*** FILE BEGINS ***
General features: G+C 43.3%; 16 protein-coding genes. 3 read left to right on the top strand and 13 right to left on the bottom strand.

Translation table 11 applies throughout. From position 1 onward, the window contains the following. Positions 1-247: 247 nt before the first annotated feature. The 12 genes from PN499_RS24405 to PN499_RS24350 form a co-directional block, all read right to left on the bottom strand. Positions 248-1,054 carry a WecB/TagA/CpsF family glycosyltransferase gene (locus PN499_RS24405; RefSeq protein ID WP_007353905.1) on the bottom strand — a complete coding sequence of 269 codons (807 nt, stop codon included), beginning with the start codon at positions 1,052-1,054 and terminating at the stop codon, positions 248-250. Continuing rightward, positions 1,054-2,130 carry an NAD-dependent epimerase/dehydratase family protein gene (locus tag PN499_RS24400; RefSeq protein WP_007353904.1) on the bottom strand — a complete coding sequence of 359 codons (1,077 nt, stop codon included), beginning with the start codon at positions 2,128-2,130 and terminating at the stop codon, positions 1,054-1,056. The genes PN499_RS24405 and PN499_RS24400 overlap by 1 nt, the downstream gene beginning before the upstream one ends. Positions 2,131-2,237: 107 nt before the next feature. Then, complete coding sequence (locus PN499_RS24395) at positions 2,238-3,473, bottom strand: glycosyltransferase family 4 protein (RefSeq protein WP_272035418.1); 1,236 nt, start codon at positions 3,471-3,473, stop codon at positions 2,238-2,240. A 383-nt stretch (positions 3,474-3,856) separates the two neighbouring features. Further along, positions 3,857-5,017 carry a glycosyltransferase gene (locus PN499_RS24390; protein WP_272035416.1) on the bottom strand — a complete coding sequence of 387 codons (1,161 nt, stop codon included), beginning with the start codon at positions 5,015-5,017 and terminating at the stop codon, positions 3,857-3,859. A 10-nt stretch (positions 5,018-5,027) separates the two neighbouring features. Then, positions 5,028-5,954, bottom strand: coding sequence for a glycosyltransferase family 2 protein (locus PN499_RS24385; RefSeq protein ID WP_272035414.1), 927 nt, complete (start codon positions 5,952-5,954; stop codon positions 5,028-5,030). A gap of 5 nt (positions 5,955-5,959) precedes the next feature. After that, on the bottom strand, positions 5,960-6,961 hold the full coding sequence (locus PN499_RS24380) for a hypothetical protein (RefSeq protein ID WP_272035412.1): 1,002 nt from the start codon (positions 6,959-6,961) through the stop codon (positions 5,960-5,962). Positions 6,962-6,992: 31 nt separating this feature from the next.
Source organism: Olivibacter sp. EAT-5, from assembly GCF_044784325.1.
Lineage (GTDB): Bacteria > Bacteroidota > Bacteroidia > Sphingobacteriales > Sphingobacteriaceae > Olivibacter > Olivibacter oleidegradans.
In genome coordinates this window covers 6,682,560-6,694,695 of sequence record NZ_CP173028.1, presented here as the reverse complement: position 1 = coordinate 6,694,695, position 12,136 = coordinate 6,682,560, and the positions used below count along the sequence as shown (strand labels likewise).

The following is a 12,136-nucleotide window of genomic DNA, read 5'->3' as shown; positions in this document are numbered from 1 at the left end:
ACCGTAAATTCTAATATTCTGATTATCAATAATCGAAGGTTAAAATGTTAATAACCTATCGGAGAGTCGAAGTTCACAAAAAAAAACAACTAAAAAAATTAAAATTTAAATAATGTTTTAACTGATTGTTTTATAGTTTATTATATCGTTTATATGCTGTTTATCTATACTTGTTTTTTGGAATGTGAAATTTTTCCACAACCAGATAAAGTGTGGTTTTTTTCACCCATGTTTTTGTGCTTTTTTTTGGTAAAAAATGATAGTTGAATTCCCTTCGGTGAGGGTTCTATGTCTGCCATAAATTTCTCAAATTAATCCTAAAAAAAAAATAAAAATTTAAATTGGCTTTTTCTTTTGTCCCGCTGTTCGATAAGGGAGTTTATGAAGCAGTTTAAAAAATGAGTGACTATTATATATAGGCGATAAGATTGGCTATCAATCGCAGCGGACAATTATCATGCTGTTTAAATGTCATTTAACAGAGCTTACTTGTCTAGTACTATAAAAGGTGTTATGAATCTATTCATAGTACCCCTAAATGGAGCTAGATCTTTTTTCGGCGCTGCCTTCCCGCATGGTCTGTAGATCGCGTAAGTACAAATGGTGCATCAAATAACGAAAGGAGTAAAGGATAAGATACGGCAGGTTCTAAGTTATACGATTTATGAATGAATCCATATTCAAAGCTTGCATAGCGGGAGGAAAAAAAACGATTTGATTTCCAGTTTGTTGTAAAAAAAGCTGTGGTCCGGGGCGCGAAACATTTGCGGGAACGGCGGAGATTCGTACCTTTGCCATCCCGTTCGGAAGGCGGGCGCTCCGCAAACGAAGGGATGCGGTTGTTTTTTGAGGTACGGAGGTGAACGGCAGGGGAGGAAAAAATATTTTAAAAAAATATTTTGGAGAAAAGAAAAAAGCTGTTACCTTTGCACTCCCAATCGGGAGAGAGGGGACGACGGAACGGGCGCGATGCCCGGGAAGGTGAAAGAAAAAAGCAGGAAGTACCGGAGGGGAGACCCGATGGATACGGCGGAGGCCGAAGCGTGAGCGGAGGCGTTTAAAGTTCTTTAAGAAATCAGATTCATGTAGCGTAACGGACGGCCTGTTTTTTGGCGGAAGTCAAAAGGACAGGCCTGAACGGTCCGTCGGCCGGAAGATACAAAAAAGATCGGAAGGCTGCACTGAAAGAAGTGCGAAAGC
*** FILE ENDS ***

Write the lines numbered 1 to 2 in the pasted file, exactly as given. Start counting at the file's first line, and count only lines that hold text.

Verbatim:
General features: G+C 43.3%; 16 protein-coding genes. 3 read left to right on the top strand and 13 right to left on the bottom strand.

Translation table 11 applies throughout. From position 1 onward, the window contains the following. Positions 1-247: 247 nt before the first annotated feature. The 12 genes from PN499_RS24405 to PN499_RS24350 form a co-directional block, all read right to left on the bottom strand. Positions 248-1,054 carry a WecB/TagA/CpsF family glycosyltransferase gene (locus PN499_RS24405; RefSeq protein ID WP_007353905.1) on the bottom strand — a complete coding sequence of 269 codons (807 nt, stop codon included), beginning with the start codon at positions 1,052-1,054 and terminating at the stop codon, positions 248-250. Continuing rightward, positions 1,054-2,130 carry an NAD-dependent epimerase/dehydratase family protein gene (locus tag PN499_RS24400; RefSeq protein WP_007353904.1) on the bottom strand — a complete coding sequence of 359 codons (1,077 nt, stop codon included), beginning with the start codon at positions 2,128-2,130 and terminating at the stop codon, positions 1,054-1,056. The genes PN499_RS24405 and PN499_RS24400 overlap by 1 nt, the downstream gene beginning before the upstream one ends. Positions 2,131-2,237: 107 nt before the next feature. Then, complete coding sequence (locus PN499_RS24395) at positions 2,238-3,473, bottom strand: glycosyltransferase family 4 protein (RefSeq protein WP_272035418.1); 1,236 nt, start codon at positions 3,471-3,473, stop codon at positions 2,238-2,240. A 383-nt stretch (positions 3,474-3,856) separates the two neighbouring features. Further along, positions 3,857-5,017 carry a glycosyltransferase gene (locus PN499_RS24390; protein WP_272035416.1) on the bottom strand — a complete coding sequence of 387 codons (1,161 nt, stop codon included), beginning with the start codon at positions 5,015-5,017 and terminating at the stop codon, positions 3,857-3,859. A 10-nt stretch (positions 5,018-5,027) separates the two neighbouring features. Then, positions 5,028-5,954, bottom strand: coding sequence for a glycosyltransferase family 2 protein (locus PN499_RS24385; RefSeq protein ID WP_272035414.1), 927 nt, complete (start codon positions 5,952-5,954; stop codon positions 5,028-5,030). A gap of 5 nt (positions 5,955-5,959) precedes the next feature. After that, on the bottom strand, positions 5,960-6,961 hold the full coding sequence (locus PN499_RS24380) for a hypothetical protein (RefSeq protein ID WP_272035412.1): 1,002 nt from the start codon (positions 6,959-6,961) through the stop codon (positions 5,960-5,962). Positions 6,962-6,992: 31 nt separating this feature from the next.